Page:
“They tried to bury us. They didn’t know we were seeds. We are growing.”

Drop Earrings, Not Bombs

 

The memory of bombs and gunfire still echoes loudly among the 3.5 million Syrian refugees in Turkey. All refugees feel dis-empowered when forced from home, but none more so than women who come from a culture where they are often not allowed to work.

One group of refugee women has taken matters into their own hands. It is the first time some of them have ever had paid employment, and they have created a workshop to make drop earrings from wire and brightly coloured thread. We love their brand name: “Drop Earrings, Not Bombs”. It’s a heart-cry for peace, from some of those affected most deeply by the brutality of war. Their workshop is so much more than a place to earn income. It is itself a refuge: a place where they share their stories and encourage each other through their ongoing hardship. Their income is making a real difference to their families, covering, as they put it, “the monthly grocery expenses of a Syrian family here.” This way, women don’t have to ask for money from anyone when they’re shopping for food. As their Social Media powerfully puts it, “they tried to bury us. They didn’t know we were seeds. We are growing.”

You can purchase the beautiful jewellery from Drop Earrings, Not Bombs at our Global Handicrafts shop at Crossroads Village.

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As refugee families battle for survival with the ongoing conflict in Syria, education is one of the greatest casualties. While living in Syria, prior to the fighting, many refugees had professional careers and their children looked forward to the same. Now, however, gifted young people watch their career aspirations fade as education moves beyond their reach. The Basmeh and Zeitooneh’s Women’s Workshop in Shatila refugee camp trains 120 Palestinian and Syrian refugee women in embroidery and in crochet, allowing them an opportunity to sell their production and earn an income with dignity. This is allowing mothers to put their children in school. We are selling their embroidery in our marketplace. Every piece helps another woman and, very often, another child.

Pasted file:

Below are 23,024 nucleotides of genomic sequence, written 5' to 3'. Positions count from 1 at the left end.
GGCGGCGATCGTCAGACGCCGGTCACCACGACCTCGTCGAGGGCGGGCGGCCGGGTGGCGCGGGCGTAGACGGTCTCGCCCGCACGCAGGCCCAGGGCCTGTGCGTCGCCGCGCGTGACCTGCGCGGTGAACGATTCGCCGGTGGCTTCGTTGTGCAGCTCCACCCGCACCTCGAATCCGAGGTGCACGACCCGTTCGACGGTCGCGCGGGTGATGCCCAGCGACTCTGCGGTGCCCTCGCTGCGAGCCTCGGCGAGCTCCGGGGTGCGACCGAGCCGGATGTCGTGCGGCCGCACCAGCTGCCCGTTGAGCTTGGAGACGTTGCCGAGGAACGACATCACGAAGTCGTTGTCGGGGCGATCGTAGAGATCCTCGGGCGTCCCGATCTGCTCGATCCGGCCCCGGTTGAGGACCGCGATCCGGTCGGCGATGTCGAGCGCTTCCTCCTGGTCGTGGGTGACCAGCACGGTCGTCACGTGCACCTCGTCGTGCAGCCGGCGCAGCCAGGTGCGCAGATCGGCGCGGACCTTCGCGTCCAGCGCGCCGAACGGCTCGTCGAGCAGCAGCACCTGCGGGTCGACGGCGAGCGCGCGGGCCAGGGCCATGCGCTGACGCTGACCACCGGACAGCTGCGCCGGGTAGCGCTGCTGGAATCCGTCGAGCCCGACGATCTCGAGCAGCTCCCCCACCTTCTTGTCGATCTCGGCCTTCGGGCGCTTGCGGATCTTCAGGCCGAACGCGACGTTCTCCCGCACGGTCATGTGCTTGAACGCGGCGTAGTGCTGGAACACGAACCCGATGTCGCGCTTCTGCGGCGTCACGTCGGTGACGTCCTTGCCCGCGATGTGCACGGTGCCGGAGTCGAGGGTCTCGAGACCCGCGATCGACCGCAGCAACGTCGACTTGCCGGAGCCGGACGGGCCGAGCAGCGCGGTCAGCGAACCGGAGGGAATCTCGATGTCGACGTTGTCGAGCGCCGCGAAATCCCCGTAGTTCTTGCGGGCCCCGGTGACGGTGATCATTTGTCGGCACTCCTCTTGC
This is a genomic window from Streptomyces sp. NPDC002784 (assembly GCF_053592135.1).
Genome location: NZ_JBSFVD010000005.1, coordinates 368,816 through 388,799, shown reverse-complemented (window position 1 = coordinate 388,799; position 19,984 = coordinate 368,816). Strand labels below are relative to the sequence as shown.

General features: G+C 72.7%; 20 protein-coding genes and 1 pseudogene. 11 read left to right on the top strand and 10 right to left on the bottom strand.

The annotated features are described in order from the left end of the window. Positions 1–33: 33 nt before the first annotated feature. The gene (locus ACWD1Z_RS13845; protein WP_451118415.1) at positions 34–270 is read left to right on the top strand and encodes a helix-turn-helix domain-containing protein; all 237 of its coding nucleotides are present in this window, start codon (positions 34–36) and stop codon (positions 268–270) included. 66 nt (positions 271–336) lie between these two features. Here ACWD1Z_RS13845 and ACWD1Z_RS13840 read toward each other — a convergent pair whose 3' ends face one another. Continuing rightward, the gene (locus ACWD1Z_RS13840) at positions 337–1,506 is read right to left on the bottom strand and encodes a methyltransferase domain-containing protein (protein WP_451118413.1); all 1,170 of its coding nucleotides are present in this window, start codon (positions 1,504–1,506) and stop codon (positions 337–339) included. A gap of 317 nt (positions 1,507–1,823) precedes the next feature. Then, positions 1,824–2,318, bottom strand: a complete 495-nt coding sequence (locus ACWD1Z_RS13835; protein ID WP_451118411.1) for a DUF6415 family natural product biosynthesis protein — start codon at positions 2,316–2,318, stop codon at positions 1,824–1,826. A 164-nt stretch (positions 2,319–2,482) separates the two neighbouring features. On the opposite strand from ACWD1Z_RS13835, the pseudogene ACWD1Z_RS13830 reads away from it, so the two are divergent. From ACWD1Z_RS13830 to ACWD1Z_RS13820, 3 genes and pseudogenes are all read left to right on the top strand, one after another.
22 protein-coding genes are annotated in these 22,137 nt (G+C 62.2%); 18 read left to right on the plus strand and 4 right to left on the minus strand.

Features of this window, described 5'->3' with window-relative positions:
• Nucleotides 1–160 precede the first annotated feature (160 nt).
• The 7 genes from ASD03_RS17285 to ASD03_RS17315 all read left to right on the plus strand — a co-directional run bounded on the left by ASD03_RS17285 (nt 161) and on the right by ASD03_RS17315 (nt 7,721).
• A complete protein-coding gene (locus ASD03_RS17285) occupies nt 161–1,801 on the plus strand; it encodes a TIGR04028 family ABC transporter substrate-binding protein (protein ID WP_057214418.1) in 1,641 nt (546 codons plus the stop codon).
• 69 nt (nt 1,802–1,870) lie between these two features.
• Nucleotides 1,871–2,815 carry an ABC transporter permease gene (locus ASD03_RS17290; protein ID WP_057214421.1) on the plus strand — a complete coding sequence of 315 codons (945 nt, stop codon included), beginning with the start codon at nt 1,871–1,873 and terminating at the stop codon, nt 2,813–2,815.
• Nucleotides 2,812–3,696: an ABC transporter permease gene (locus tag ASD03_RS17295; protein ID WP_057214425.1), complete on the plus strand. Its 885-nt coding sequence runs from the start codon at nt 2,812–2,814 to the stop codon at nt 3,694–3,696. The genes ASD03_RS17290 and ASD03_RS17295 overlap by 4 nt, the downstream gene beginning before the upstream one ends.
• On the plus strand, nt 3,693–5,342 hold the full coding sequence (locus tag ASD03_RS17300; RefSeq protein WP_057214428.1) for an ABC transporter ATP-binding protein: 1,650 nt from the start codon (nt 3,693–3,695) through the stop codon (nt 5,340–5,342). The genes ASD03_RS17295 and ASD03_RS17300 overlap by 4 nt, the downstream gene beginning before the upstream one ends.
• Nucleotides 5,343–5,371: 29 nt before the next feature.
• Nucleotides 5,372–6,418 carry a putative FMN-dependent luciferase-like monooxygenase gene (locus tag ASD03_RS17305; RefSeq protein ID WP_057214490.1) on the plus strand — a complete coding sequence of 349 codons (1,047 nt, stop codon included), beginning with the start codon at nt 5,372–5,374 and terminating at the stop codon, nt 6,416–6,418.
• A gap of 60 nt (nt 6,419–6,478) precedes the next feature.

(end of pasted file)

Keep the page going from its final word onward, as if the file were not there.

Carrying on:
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At 13, Kareem, a thirteen year old Syrian refugee, was the sole breadwinner for his mother and sisters. He worked in a car mechanic shop, leaving home at 5.30 am and returning at 11 pm. This brought in US$7 a day. School, of course, was out of the question. His boss took advantage of the young boy, abusing him physically, emotionally, mentally and even sexually. He also ‘sold’ Kareem to other customers, at US$1 per time, for sex services.

When Kareem heard that the Refugee Run was to be held at the World Economic Forum, in Davos, he made one plaintive request:

‘When you meet with people there, tell them ‘Don’t let the world forget us.’

After the Refugee Run, many participants, deeply touched by the simulation, were wonderfully responsive. One, herself a refugee from the Lebanese conflict in 1982, took action. She raised funds to support education in Lebanon for hundreds of refugee children. Among those now in school, wonderfully, is Kareem.